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Weekend freedom question: A higher power

What role does a higher power play in helping you cherish and preserve (or restore) your freedom?

A higher power here could mean anything from the Christian god or other religious tradition to a less-defined sense that you might call spiritual striving, if that striving seems to be from or for something outside yourself.


  1. MamaLiberty
    MamaLiberty June 30, 2013 6:27 am

    Very interesting question, and one I’ve spent some real time thinking about. I’ve gone from being a nearly lifelong devoted Christian to something approaching agnostic these days. After many years of study, I reject all organized religion for myself now, but can’t get past the presence of something or someone that is external to me and very powerful, whether benevolent or not.

    The age old question of the universe and life, where or how it began, where it’s going, what happens after… too much for me to contemplate more than fragments now and then.

    Self ownership, self responsibility, liberty… these things are a part of being human. If they were not, we would not know or understand them any more than does a rock. They are the best of being human, as far as I’m concerned. I think this is directly related to “the presence,” but I have no proof beyond my own feelings and life choices.

  2. Keith Perkins
    Keith Perkins June 30, 2013 6:40 am


  3. Woody
    Woody June 30, 2013 7:13 am

    As a child and through high school I had a lot of formal religious education/indoctrination. By 10th grade I was having doubts centered around some of the more obvious contradictions I was being asked to swallow. By the time I was ready to graduate I was the biggest pain in the ass my teachers had ever encountered, mostly because I would not accept dogma that had no evidence to support it.

    Now I am old and convinced that there are some things that are unknowable. When someone asks a believer “How did the universe come to be?” They will usually respond with a made up story, usually gleaned from some holy text. Ask an atheist the same question and s/he is likely to respond, “I have no idea.”

    Is there a higher power? I have no idea but from the evidence I’ve seen so far it doesn’t seem likely.

    Also, since “There are no atheists in fox holes” apparently the horrors of war are perpetrated solely by religionists. That’s a demographic I’m proud not to be a part of.

  4. Joel
    Joel June 30, 2013 7:13 am

    Like ML, I gave Christianity a try for quite a while. Came to the conclusion that if I had a human boss who behaved like the Christian God, I’d quit. So I did. On the matter of divine powers I’m completely agnostic. I don’t know, and I care less every year.

    I do have personal standards, which go considerably beyond standards of outward behavior. But I can’t think of any way that they’re ‘from or for something outside myself,’ except inasmuch as they involve my dealings with other people. So I guess in that sense I have to go with Keith. Zero.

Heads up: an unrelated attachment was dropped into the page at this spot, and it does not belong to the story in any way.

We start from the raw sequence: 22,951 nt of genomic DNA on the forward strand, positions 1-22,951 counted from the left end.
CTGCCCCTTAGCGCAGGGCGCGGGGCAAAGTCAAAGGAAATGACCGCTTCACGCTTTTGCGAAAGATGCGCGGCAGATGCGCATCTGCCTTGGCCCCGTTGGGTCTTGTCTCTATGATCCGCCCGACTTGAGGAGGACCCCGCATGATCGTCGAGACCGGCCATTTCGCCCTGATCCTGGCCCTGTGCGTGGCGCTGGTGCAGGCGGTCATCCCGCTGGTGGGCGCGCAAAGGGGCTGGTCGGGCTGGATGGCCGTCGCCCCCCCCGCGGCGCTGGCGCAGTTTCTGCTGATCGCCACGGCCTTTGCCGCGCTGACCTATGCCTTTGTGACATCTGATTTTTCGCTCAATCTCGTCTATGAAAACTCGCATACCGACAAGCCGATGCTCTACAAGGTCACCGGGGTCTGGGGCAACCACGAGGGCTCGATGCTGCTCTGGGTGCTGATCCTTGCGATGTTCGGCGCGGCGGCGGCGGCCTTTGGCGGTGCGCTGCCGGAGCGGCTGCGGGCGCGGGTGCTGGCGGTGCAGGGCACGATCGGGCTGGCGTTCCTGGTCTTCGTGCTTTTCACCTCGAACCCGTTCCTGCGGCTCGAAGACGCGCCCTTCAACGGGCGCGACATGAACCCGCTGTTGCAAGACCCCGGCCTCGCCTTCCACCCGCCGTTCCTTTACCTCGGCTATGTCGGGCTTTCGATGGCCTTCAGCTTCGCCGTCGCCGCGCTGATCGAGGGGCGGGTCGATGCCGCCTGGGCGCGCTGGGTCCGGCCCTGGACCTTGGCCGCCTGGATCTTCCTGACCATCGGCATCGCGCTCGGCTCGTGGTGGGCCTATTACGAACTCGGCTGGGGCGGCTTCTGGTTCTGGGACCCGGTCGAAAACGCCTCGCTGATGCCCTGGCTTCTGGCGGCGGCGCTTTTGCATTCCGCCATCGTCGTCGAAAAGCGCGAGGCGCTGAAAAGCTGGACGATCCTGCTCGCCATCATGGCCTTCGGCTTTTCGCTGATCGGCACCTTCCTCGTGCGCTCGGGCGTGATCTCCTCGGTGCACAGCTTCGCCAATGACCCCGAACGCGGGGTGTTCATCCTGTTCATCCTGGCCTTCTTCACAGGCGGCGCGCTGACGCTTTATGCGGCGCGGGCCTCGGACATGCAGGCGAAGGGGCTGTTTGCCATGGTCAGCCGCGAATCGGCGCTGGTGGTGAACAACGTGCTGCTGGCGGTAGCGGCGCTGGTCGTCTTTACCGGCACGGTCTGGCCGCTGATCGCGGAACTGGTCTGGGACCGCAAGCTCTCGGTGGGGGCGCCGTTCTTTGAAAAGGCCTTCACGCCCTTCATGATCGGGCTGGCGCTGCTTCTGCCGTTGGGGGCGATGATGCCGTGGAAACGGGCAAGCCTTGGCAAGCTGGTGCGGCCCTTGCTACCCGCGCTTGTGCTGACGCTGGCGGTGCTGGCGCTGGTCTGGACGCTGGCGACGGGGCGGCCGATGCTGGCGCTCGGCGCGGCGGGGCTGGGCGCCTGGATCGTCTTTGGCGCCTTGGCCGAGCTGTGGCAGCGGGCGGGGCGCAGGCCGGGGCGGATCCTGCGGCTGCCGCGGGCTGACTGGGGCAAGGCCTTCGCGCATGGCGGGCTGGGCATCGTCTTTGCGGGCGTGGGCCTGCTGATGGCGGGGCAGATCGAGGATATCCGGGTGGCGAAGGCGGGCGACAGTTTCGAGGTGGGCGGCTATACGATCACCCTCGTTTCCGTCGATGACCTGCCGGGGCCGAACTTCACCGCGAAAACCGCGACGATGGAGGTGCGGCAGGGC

5. Philalethes
    Philalethes June 30, 2013 7:14 am

    “The happiness of being absolutely free is beyond description.” – Sri Nisargadatta Maharaj

  6. Kevin 3%
    Kevin 3% June 30, 2013 7:30 am

    A good read related to this is;
    by Joseph Campbell.

    I think dogma is what kills religious belief for a lot of people and hypocrisy for many others. The combination of both caused me to reject religion but not spirituality. Each of us must find what works for our lives. Blind adherence to dogma is a fools errand and usually results in some of the worst forms or ignorance.
    I think the Deists were on to something. That is to say, the recognition that there must be a higher power, but it has nothing to do with our day to day lives.

  7. Pat
    Pat June 30, 2013 9:03 am

    No higher power is involved regarding my freedom – why I cherish it, or how to preserve it.
    There WAS a ‘higher power’ involved at one time while establishing my value system and the ethics that helped me define freedom, and how to interact in society.

    I’ve traveled from formal religion as a kid to atheist as an adult, and during that conversion have picked up tenets from several philosophies (including religions) to bring me to my current “state of grace” (or un-grace, as some others view it). I’m comfortable with the “belief” that spirituality comes from the soul, and “the soul” is nothing more or less than AWARENESS – that part of the human brain that gives us the power to comprehend the world, and make our own decisions in responsible fashion.

  8. water lily
    water lily June 30, 2013 9:12 am

    I’m a Christian and I’m fairly quiet about my faith. I’m not into any type of organized religion, but I do follow Christ and his teachings. I don’t engage in religious arguments, I don’t put down what others believe, and I don’t demand that people agree with me.

    Most who say that they are Christians don’t have a clue about what that really means. Unfortunately people like the “religious right” are the stereotypical poster children for what passes for all of Christianity these days. Not all of us are like them. Not all of us think that a theocracy is cool. Hardly. If anyone is interested, there’s a few good articles on the site that speak much more eloquently than I on the subject.

    So to answer your question: